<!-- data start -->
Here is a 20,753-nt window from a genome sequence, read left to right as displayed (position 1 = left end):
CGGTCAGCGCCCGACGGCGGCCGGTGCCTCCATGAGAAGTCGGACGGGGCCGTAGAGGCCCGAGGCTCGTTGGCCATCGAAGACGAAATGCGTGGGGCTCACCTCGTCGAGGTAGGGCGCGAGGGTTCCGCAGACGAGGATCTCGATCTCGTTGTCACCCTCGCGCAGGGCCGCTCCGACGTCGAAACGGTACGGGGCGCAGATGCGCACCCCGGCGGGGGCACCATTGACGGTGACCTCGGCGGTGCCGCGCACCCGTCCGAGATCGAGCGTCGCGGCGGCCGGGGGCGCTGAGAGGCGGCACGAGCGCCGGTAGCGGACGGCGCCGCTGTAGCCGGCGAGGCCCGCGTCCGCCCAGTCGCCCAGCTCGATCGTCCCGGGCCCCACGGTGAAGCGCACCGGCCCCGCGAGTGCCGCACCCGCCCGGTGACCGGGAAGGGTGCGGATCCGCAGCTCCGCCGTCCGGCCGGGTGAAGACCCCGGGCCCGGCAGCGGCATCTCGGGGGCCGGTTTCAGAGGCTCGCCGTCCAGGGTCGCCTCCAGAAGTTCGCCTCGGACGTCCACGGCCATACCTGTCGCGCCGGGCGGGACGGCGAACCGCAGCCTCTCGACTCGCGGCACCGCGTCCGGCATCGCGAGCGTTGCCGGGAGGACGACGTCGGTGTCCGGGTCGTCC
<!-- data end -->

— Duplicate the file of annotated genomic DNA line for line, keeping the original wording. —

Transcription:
Here is a 20,753-nt window from a genome sequence, read left to right as displayed (position 1 = left end):
CGGTCAGCGCCCGACGGCGGCCGGTGCCTCCATGAGAAGTCGGACGGGGCCGTAGAGGCCCGAGGCTCGTTGGCCATCGAAGACGAAATGCGTGGGGCTCACCTCGTCGAGGTAGGGCGCGAGGGTTCCGCAGACGAGGATCTCGATCTCGTTGTCACCCTCGCGCAGGGCCGCTCCGACGTCGAAACGGTACGGGGCGCAGATGCGCACCCCGGCGGGGGCACCATTGACGGTGACCTCGGCGGTGCCGCGCACCCGTCCGAGATCGAGCGTCGCGGCGGCCGGGGGCGCTGAGAGGCGGCACGAGCGCCGGTAGCGGACGGCGCCGCTGTAGCCGGCGAGGCCCGCGTCCGCCCAGTCGCCCAGCTCGATCGTCCCGGGCCCCACGGTGAAGCGCACCGGCCCCGCGAGTGCCGCACCCGCCCGGTGACCGGGAAGGGTGCGGATCCGCAGCTCCGCCGTCCGGCCGGGTGAAGACCCCGGGCCCGGCAGCGGCATCTCGGGGGCCGGTTTCAGAGGCTCGCCGTCCAGGGTCGCCTCCAGAAGTTCGCCTCGGACGTCCACGGCCATACCTGTCGCGCCGGGCGGGACGGCGAACCGCAGCCTCTCGACTCGCGGCACCGCGTCCGGCATCGCGAGCGTTGCCGGGAGGACGACGTCGGTGTCCGGGTCGTCC